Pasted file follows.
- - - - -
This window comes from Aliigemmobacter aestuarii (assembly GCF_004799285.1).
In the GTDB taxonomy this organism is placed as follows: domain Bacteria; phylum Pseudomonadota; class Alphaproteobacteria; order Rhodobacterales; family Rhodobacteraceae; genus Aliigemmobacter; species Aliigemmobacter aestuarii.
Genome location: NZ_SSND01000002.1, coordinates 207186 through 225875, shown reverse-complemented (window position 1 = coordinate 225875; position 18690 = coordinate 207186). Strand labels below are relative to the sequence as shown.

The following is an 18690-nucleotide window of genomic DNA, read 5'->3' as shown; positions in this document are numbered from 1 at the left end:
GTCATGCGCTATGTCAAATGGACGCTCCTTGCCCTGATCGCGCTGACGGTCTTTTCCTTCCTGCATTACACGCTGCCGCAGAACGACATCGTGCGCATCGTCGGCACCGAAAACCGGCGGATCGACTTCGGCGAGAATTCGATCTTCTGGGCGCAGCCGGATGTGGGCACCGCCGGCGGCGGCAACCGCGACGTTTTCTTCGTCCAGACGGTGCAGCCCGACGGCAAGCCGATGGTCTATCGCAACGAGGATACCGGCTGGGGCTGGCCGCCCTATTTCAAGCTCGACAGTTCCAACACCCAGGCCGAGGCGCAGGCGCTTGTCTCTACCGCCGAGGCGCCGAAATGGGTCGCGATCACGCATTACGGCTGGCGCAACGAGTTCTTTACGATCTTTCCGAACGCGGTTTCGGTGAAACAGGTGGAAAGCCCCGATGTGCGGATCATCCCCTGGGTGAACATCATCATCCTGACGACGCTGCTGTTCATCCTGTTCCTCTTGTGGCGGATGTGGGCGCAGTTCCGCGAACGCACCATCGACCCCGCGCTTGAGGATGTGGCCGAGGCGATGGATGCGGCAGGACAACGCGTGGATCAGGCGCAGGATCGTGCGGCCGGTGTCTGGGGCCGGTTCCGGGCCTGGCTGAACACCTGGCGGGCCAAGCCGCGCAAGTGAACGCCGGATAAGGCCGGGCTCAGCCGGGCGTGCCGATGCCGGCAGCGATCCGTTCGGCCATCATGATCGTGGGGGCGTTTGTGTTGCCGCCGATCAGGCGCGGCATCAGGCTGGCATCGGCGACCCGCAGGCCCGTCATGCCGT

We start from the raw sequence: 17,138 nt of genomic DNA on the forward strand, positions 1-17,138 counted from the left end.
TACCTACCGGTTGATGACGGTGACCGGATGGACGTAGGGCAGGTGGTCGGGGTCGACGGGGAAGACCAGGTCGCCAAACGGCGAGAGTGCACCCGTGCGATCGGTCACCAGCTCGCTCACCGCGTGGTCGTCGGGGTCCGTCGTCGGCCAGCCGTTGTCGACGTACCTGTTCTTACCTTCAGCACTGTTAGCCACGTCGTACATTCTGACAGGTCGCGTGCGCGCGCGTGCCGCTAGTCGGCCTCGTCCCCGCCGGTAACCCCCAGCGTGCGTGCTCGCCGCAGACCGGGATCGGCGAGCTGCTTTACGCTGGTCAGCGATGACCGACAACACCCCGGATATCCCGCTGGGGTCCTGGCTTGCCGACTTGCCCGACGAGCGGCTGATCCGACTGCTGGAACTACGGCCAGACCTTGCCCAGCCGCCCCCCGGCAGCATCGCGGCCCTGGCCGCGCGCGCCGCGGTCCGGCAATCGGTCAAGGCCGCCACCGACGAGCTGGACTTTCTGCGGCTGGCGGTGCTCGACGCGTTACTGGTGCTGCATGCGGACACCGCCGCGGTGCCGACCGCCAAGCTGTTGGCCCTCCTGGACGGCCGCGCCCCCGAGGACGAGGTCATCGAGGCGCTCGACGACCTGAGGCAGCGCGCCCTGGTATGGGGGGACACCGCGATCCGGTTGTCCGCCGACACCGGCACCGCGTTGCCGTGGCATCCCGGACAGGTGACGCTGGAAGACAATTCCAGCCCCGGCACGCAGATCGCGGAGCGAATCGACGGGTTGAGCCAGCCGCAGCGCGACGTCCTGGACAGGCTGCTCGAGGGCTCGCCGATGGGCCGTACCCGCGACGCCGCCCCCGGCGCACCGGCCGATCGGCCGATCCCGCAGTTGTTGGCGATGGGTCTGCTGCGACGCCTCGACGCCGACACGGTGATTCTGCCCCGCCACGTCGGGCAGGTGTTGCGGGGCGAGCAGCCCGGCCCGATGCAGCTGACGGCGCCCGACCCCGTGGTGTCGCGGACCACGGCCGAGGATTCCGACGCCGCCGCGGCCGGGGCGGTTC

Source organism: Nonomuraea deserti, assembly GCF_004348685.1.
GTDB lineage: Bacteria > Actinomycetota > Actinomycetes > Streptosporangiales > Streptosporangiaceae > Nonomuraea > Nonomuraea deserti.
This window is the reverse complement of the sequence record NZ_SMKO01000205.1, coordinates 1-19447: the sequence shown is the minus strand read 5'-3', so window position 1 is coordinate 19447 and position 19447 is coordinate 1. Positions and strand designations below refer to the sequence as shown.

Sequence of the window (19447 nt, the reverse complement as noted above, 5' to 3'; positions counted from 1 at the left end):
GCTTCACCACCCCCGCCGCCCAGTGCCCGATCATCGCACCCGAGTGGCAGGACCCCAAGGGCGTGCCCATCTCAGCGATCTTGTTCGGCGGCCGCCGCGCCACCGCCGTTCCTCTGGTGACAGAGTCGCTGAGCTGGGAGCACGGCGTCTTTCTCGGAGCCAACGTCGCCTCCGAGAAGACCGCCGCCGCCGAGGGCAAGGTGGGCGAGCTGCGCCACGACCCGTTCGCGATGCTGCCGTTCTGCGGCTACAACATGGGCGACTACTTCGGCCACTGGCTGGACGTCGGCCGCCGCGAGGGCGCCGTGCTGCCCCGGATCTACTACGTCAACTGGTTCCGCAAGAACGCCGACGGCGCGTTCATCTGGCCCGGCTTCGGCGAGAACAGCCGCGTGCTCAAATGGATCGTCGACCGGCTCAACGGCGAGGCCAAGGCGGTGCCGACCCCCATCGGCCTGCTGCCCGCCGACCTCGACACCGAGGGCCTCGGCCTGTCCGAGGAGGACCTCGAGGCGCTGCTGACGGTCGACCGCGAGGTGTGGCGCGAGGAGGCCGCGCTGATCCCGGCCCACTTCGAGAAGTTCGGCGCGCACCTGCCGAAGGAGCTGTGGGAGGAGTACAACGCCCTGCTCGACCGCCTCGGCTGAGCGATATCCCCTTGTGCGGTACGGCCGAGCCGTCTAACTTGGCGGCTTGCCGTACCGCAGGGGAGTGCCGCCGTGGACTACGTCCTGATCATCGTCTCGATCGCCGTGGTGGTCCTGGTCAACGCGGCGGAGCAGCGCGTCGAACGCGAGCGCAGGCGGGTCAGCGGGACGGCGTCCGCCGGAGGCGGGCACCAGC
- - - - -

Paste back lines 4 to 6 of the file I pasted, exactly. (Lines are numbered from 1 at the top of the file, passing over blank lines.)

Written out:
The following is an 18690-nucleotide window of genomic DNA, read 5'->3' as shown; positions in this document are numbered from 1 at the left end:
GTCATGCGCTATGTCAAATGGACGCTCCTTGCCCTGATCGCGCTGACGGTCTTTTCCTTCCTGCATTACACGCTGCCGCAGAACGACATCGTGCGCATCGTCGGCACCGAAAACCGGCGGATCGACTTCGGCGAGAATTCGATCTTCTGGGCGCAGCCGGATGTGGGCACCGCCGGCGGCGGCAACCGCGACGTTTTCTTCGTCCAGACGGTGCAGCCCGACGGCAAGCCGATGGTCTATCGCAACGAGGATACCGGCTGGGGCTGGCCGCCCTATTTCAAGCTCGACAGTTCCAACACCCAGGCCGAGGCGCAGGCGCTTGTCTCTACCGCCGAGGCGCCGAAATGGGTCGCGATCACGCATTACGGCTGGCGCAACGAGTTCTTTACGATCTTTCCGAACGCGGTTTCGGTGAAACAGGTGGAAAGCCCCGATGTGCGGATCATCCCCTGGGTGAACATCATCATCCTGACGACGCTGCTGTTCATCCTGTTCCTCTTGTGGCGGATGTGGGCGCAGTTCCGCGAACGCACCATCGACCCCGCGCTTGAGGATGTGGCCGAGGCGATGGATGCGGCAGGACAACGCGTGGATCAGGCGCAGGATCGTGCGGCCGGTGTCTGGGGCCGGTTCCGGGCCTGGCTGAACACCTGGCGGGCCAAGCCGCGCAAGTGAACGCCGGATAAGGCCGGGCTCAGCCGGGCGTGCCGATGCCGGCAGCGATCCGTTCGGCCATCATGATCGTGGGGGCGTTTGTGTTGCCGCCGATCAGGCGCGGCATCAGGCTGGCATCGGCGACCCGCAGGCCCGTCATGCCGT

We start from the raw sequence: 17,138 nt of genomic DNA on the forward strand, positions 1-17,138 counted from the left end.